Why Forcing People to Save for Retirement May Backfire
Monika Bütler (),
Olivia Huguenin () and
University of St. Gallen Department of Economics working paper series 2005 from Department of Economics, University of St. Gallen
Early retirement is predominantly considered to be the result of incentives set by social security and the tax system. But the Swiss example demonstrates that the incidence of early retirement has dramatically increased even in the absence of institutional changes. We argue that an actuarially fair, but mandatory funded system may also distort optimal individual allocation. If individuals are credit constraint (or just reluctant to borrow), a higher than desired retirement capital induces people to retire earlier than they would have in the absence of such a scheme. Individuals thus retire as soon as the retirement income is deemed sufficient the pension plan avails withdrawal of benefits. We provide evidence using individual data from a selection of Swiss pension funds, allowing us to perfectly control for pension scheme details. Our findings suggest that affordability is indeed a key determinant in the retirement decisions. The fact that early retirement has become much more prevalent in the last 15 years is a strong indicator for the importance of affordability as the maturing the Swiss mandatory funded pension system over that period has led to an increase in the already high effective replacement rates. Moreover, even after controlling for the time trend, the higher the accumulated pension capital, the earlier men, and - to a smaller extent - women, tend to leave the work force.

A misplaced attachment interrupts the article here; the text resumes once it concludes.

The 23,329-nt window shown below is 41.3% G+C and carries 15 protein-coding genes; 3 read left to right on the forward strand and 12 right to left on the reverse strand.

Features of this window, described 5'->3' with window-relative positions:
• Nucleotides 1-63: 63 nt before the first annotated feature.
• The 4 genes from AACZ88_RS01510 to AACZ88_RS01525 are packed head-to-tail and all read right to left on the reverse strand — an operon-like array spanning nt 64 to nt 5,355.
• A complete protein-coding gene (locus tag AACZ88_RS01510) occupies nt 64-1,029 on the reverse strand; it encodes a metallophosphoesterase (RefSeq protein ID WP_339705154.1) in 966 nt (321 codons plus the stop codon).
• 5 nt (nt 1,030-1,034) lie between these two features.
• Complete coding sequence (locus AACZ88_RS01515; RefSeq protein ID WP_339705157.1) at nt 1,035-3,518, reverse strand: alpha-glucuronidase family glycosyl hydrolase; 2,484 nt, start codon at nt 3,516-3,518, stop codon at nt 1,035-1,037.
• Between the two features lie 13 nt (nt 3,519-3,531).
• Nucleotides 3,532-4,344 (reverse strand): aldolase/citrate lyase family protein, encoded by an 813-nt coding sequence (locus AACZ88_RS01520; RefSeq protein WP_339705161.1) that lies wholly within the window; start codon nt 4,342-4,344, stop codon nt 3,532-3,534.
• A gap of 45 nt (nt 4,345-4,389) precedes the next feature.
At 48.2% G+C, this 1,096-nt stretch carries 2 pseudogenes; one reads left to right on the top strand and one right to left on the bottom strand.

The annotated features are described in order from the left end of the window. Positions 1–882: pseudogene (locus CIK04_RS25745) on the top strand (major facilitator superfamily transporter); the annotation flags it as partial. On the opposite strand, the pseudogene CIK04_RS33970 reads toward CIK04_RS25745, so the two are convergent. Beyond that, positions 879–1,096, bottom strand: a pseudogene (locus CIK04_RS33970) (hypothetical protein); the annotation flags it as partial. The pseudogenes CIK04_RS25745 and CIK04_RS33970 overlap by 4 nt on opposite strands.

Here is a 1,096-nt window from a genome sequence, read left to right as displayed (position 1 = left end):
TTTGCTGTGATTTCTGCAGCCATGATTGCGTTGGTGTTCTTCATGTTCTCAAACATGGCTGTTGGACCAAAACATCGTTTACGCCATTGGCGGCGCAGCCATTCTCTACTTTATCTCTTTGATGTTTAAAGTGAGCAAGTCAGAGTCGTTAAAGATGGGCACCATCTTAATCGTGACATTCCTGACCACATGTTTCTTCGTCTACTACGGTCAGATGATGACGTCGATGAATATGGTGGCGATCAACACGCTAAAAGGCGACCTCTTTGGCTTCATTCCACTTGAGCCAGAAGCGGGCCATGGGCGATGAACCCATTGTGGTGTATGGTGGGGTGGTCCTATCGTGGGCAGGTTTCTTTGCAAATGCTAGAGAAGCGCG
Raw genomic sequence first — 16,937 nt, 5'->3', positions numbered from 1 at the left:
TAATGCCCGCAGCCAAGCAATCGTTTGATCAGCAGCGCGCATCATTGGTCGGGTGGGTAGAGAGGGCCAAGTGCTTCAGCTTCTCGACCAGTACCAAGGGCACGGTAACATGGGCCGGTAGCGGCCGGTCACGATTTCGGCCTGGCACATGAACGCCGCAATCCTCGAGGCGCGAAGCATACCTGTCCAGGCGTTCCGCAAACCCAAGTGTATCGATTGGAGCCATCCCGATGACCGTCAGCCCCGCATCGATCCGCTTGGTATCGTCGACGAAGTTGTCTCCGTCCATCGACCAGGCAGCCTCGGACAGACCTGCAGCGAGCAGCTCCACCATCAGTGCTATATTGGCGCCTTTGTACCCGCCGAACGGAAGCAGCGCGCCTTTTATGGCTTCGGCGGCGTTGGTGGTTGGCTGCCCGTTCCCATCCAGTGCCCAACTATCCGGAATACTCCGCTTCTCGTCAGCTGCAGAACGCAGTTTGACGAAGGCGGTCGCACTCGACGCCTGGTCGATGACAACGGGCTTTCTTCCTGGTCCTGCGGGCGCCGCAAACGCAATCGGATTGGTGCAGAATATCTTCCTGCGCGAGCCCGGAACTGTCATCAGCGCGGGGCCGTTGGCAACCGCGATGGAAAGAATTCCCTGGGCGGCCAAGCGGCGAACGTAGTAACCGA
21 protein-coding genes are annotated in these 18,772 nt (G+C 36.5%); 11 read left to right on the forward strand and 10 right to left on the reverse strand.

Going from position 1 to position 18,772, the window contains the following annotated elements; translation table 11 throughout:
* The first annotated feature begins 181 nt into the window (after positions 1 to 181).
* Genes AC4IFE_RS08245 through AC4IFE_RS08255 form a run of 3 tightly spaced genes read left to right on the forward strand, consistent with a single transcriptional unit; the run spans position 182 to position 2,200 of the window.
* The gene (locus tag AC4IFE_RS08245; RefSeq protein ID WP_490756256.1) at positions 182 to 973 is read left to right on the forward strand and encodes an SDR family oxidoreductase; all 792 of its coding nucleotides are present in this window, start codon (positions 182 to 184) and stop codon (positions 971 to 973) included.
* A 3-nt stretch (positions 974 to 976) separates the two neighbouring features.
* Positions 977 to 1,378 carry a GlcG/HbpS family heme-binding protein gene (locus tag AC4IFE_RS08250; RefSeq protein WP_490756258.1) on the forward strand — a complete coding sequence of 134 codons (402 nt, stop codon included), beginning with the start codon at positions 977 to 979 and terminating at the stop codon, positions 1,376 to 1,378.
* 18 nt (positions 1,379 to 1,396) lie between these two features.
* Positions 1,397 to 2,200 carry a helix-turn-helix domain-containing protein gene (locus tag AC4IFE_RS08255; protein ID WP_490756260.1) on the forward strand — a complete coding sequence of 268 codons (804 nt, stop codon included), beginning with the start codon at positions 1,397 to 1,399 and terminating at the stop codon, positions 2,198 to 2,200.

JEL-codes: D91 H31 J26 (search for similar items in EconPapers)
Pages: 48 pages
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Persistent link: https://EconPapers.repec.org/RePEc:usg:dp2005:2005-09
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